U.S.-Japanese Security Relations Essay by The Research Group

U.S.-Japanese Security Relations
History & evolution since WWII, national interests, treaties, military aspects, Chinese perspective, Asian economic expansion.
# 11945 | 1,350 words | 7 sources | 1996 | US
Published on May 25, 2003 in Asian Studies (General)


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From the Paper:

From official Japanese policy to the new wave of trendy cultural activities, the air of change is evident: Japan is looking Eastward for new multipolar relations in security as well as economics. This research reviews much of the literature that has discussed the evolution of Japanese security relations since the end of the Cold War. The literature is critically reviewed for future implications of the long-standing security arrangement between the United States and Japan.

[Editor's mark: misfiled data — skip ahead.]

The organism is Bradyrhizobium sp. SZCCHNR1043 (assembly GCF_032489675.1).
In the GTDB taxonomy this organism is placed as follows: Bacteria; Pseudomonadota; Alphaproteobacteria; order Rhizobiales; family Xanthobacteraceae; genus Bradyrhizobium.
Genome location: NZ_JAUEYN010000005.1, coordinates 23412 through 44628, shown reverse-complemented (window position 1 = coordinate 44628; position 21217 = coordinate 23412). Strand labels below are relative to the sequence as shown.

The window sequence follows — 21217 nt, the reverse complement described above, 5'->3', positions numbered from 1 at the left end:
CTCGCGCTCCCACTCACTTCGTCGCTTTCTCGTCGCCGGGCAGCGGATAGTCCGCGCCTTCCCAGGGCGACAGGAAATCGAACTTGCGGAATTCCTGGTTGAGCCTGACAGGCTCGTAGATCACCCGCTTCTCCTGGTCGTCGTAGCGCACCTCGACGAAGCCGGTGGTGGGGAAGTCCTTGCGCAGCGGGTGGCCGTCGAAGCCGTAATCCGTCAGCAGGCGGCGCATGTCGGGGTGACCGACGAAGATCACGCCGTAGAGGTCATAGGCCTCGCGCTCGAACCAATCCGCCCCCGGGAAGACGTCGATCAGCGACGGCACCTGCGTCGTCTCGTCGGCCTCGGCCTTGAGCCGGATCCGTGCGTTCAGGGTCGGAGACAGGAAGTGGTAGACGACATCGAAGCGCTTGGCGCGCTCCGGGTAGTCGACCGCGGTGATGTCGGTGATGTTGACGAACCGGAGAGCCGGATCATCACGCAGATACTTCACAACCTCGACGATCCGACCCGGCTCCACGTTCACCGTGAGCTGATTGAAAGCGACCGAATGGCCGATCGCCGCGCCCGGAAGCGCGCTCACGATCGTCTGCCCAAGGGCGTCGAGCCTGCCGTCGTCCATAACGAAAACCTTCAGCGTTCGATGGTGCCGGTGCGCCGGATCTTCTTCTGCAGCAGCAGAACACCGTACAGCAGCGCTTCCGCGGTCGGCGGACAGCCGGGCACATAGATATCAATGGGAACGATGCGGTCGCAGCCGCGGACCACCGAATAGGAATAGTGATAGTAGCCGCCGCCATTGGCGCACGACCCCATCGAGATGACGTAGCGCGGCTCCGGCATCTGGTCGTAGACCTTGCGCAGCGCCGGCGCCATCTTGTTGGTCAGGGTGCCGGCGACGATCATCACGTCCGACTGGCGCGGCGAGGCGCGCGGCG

Evolution of U.S.-Japanese Security Relations
Prior to the collapse of the Cold War, Western as well as eastern security arrangements were defined by the bipolar world powers: the United States and the Soviet Union. The United States and the Soviet Union competed desperately for "spheres of influence" across the globe. Alliances were built upon this..."

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U.S.-Japanese Security Relations (2003, May 25) Retrieved July 12, 2020, from https://www.academon.com/essay/us-japanese-security-relations-11945/

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"U.S.-Japanese Security Relations" 25 May 2003. Web. 12 July. 2020. <https://www.academon.com/essay/us-japanese-security-relations-11945/>

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